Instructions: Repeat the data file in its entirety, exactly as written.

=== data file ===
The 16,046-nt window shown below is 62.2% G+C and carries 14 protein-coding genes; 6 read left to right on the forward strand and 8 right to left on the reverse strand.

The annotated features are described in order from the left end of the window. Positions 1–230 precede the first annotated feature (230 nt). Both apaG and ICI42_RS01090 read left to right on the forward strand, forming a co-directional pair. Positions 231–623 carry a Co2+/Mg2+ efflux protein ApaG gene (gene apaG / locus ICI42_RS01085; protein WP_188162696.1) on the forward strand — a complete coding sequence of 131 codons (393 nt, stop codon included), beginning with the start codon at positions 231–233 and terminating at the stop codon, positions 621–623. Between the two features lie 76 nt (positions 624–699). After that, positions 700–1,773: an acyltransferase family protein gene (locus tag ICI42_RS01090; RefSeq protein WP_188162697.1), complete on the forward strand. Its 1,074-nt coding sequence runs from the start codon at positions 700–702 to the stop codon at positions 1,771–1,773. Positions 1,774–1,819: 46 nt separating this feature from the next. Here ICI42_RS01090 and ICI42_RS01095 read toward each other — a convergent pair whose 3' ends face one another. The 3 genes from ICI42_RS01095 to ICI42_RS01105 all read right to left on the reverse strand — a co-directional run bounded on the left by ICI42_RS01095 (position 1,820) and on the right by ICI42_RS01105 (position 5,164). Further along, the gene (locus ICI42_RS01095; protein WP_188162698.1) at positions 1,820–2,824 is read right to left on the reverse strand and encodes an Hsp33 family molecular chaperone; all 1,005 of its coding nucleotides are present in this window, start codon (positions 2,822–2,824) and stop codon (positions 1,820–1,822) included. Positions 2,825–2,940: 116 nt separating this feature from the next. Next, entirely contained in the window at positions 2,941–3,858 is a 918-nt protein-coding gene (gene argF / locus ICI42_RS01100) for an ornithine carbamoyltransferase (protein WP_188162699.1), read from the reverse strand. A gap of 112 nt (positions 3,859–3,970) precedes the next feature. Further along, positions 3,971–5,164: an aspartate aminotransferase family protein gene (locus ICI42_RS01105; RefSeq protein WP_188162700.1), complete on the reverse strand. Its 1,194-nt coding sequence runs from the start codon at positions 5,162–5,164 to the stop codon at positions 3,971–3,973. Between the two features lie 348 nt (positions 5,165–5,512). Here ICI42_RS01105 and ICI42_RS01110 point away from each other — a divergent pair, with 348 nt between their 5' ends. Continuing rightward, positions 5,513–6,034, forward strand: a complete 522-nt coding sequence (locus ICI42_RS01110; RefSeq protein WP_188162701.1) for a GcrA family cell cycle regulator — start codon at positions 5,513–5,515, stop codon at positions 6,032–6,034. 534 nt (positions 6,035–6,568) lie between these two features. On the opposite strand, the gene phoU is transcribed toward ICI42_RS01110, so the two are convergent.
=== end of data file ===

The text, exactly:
The 16,046-nt window shown below is 62.2% G+C and carries 14 protein-coding genes; 6 read left to right on the forward strand and 8 right to left on the reverse strand.

The annotated features are described in order from the left end of the window. Positions 1–230 precede the first annotated feature (230 nt). Both apaG and ICI42_RS01090 read left to right on the forward strand, forming a co-directional pair. Positions 231–623 carry a Co2+/Mg2+ efflux protein ApaG gene (gene apaG / locus ICI42_RS01085; protein WP_188162696.1) on the forward strand — a complete coding sequence of 131 codons (393 nt, stop codon included), beginning with the start codon at positions 231–233 and terminating at the stop codon, positions 621–623. Between the two features lie 76 nt (positions 624–699). After that, positions 700–1,773: an acyltransferase family protein gene (locus tag ICI42_RS01090; RefSeq protein WP_188162697.1), complete on the forward strand. Its 1,074-nt coding sequence runs from the start codon at positions 700–702 to the stop codon at positions 1,771–1,773. Positions 1,774–1,819: 46 nt separating this feature from the next. Here ICI42_RS01090 and ICI42_RS01095 read toward each other — a convergent pair whose 3' ends face one another. The 3 genes from ICI42_RS01095 to ICI42_RS01105 all read right to left on the reverse strand — a co-directional run bounded on the left by ICI42_RS01095 (position 1,820) and on the right by ICI42_RS01105 (position 5,164). Further along, the gene (locus ICI42_RS01095; protein WP_188162698.1) at positions 1,820–2,824 is read right to left on the reverse strand and encodes an Hsp33 family molecular chaperone; all 1,005 of its coding nucleotides are present in this window, start codon (positions 2,822–2,824) and stop codon (positions 1,820–1,822) included. Positions 2,825–2,940: 116 nt separating this feature from the next. Next, entirely contained in the window at positions 2,941–3,858 is a 918-nt protein-coding gene (gene argF / locus ICI42_RS01100) for an ornithine carbamoyltransferase (protein WP_188162699.1), read from the reverse strand. A gap of 112 nt (positions 3,859–3,970) precedes the next feature. Further along, positions 3,971–5,164: an aspartate aminotransferase family protein gene (locus ICI42_RS01105; RefSeq protein WP_188162700.1), complete on the reverse strand. Its 1,194-nt coding sequence runs from the start codon at positions 5,162–5,164 to the stop codon at positions 3,971–3,973. Between the two features lie 348 nt (positions 5,165–5,512). Here ICI42_RS01105 and ICI42_RS01110 point away from each other — a divergent pair, with 348 nt between their 5' ends. Continuing rightward, positions 5,513–6,034, forward strand: a complete 522-nt coding sequence (locus ICI42_RS01110; RefSeq protein WP_188162701.1) for a GcrA family cell cycle regulator — start codon at positions 5,513–5,515, stop codon at positions 6,032–6,034. 534 nt (positions 6,035–6,568) lie between these two features. On the opposite strand, the gene phoU is transcribed toward ICI42_RS01110, so the two are convergent.